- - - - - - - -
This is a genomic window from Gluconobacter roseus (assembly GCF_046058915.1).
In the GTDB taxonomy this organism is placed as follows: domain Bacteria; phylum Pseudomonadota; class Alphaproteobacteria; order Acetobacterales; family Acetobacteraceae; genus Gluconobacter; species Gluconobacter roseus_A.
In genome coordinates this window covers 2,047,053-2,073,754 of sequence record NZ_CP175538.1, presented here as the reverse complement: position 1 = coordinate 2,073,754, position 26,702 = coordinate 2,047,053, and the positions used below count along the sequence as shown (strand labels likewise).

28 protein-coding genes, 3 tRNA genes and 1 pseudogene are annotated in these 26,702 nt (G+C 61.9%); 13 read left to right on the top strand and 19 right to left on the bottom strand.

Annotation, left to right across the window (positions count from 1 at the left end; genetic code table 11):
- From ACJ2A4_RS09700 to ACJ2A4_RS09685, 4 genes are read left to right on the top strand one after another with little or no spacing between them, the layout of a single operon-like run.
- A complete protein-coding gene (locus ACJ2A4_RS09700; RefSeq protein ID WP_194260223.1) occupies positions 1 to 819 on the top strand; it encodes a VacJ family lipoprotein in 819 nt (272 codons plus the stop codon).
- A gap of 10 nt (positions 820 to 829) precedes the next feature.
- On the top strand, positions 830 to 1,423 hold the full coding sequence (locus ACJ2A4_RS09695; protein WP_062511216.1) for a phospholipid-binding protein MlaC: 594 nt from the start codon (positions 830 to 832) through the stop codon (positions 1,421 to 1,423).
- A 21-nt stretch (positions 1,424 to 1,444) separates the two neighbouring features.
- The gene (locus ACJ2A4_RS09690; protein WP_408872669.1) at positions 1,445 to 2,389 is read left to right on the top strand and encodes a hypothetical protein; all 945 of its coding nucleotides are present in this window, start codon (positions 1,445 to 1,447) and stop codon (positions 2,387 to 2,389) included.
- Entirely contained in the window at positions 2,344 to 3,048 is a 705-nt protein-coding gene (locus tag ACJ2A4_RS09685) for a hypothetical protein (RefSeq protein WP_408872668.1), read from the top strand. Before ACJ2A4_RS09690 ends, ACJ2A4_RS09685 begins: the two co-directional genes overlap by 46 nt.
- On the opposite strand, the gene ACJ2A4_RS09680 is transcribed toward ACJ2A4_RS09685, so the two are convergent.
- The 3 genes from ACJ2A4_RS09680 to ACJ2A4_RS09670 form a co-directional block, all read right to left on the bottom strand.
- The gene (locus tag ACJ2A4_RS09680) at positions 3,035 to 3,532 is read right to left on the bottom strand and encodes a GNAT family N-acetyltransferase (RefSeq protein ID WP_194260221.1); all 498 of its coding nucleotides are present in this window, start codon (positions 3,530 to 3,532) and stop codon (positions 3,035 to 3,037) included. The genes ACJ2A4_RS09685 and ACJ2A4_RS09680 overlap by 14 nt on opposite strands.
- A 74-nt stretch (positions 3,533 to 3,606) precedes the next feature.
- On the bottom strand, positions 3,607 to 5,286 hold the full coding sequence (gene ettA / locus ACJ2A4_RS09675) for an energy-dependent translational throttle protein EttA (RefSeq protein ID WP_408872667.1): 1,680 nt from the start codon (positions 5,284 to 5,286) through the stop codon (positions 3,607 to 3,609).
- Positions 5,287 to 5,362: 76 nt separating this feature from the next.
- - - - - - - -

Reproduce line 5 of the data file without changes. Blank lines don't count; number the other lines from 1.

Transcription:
Annotation, left to right across the window (positions count from 1 at the left end; genetic code table 11):